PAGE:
Salt Spring Island Search and Rescue (SSISAR) members were out in force last week, conducting two rescues together with ambulance, fire and coast guard crews.
As more people venture out into nature carrying their cell phones, SSISAR manager Conrad Bowden explained that SAR groups across the province are seeing fewer searches for missing people and more rescues. One such example was the rescue of a hiker with a significant lower leg injury out of Ruckle The injured man and his group were well-prepared and were able to keep him dry and warm, Bowden said. Salt Spring Island Fire Rescue and BC Emergency Health Services ambulance personnel were unable to walk the man out, so the SAR team was called in around 11:30 a.m.
Coincidentally, SSISAR’s specialized rope rescue team was doing rope training when the call came. These skills came to good use as the man was wheeled, and in steeper sections belayed, down the trail in a basket stretcher with a wheel attached.
It took a few hours for the 10 SAR members to get the man to the nearest road, about a mile away, in rainy and slippery conditions.
“You’re on quite a rough trail . . . lots of bumps and you’re trying to stabilize the person,” Bowden explained. “You have to keep focused on their medical needs . . . at the same time you’re trying to move efficiently.”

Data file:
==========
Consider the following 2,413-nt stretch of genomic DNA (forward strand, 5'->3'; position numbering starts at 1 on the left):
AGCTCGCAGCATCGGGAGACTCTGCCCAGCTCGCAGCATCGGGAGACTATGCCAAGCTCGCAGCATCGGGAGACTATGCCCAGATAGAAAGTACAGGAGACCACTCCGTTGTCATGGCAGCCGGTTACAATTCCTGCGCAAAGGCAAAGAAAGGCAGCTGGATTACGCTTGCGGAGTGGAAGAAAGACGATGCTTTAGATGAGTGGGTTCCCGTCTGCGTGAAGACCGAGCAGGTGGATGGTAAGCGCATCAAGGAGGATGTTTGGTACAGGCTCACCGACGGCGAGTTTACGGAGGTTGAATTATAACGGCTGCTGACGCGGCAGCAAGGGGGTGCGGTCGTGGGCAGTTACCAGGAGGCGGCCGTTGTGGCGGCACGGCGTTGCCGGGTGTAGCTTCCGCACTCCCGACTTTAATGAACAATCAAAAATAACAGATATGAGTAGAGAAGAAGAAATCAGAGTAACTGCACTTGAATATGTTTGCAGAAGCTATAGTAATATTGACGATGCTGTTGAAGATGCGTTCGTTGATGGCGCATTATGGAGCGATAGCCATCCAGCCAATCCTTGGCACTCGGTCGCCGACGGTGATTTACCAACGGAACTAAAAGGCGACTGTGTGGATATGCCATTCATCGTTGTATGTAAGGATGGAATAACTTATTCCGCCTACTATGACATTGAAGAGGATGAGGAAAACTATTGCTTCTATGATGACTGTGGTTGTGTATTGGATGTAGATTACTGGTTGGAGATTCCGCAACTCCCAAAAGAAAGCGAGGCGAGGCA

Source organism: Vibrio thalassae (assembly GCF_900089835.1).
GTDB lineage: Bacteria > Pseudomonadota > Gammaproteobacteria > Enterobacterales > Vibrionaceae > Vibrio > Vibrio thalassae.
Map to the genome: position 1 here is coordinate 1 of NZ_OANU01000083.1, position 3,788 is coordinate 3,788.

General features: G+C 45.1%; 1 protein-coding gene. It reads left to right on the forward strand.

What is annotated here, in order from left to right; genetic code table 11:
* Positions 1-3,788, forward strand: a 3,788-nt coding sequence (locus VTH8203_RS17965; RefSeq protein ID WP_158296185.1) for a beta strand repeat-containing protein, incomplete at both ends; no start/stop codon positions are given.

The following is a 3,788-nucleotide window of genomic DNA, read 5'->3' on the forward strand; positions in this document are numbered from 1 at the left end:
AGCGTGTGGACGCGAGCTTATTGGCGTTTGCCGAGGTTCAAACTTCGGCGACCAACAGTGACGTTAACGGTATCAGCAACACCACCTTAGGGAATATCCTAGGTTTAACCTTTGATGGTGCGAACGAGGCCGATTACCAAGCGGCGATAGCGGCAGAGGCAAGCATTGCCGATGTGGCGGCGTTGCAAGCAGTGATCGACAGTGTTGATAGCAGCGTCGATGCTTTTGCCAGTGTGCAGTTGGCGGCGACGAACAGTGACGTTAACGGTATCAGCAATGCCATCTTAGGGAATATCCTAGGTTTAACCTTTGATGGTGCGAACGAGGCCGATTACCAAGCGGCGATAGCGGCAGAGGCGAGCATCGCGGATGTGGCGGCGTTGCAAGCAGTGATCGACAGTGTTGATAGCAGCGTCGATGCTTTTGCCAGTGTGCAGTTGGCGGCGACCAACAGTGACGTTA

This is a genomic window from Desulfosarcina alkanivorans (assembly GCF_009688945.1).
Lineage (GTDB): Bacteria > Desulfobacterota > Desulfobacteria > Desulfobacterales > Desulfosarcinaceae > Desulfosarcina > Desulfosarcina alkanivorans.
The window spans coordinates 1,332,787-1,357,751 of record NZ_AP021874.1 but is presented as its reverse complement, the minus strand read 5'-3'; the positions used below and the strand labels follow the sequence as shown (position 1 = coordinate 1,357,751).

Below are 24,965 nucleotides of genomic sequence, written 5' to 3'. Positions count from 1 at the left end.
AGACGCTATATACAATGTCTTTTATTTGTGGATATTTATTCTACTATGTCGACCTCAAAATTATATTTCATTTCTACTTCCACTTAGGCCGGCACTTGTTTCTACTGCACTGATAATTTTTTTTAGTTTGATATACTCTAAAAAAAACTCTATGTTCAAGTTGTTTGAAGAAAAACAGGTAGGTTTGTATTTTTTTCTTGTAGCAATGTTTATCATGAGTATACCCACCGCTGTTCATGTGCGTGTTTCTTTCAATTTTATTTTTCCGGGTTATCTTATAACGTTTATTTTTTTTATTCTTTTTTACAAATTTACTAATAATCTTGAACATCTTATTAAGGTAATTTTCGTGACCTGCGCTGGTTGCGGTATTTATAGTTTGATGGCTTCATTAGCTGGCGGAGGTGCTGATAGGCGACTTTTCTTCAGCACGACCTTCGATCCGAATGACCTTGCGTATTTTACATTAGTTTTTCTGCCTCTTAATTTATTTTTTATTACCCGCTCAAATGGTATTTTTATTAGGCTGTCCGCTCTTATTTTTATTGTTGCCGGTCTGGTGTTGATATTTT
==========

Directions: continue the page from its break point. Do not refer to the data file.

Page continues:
Fire and ambulance crews assisted.
“We work with other agencies a lot and we’re fortunate that we have good relationships with them on the island,” he said. “We do tend to work well together.”
The hiker was transferred to a waiting ambulance and onto a hospital.
At 12:45 a.m. on May 7, SAR crews were called out again to attend to an injured person on a small island off Galiano Island. The exact location of the rescue isn’t being disclosed due to privacy.
SAR volunteers headed to the island with the Canadian Coast Guard crew based out of Ganges Harbour, aboard the CCGS Cape Naden.
“They took three SAR members . . . two of the SAR members, it turns out, it was their birthday. So that’s how they spent their first few hours on their birthday,” Bowden said.
The person’s injury was initially thought to be grave enough to require transport to Swartz Bay. Yet after SAR and Coast Guard members assessed the person, it was determined they could stay on the island. Crews were back home by 5:30 a.m.
The May 7 call-out was the seventh this year, which is fairly busy for the professional volunteer organization. Bowden, who is also president of the SSISAR Society, emphasized that their service extends across the Southern Gulf Islands and is a 24-hour, seven-day-a-week operation.
Bowden also stressed that the service SSISAR’s volunteers provide does not cost anything for people that need them. Fear of cost should not keep people from calling in. The sooner people can make the call the better.
“We often get donations after people are rescued by us, but certainly there’s no cost. So people shouldn’t delay,” Bowden said. “We’ll even come on our birthdays.”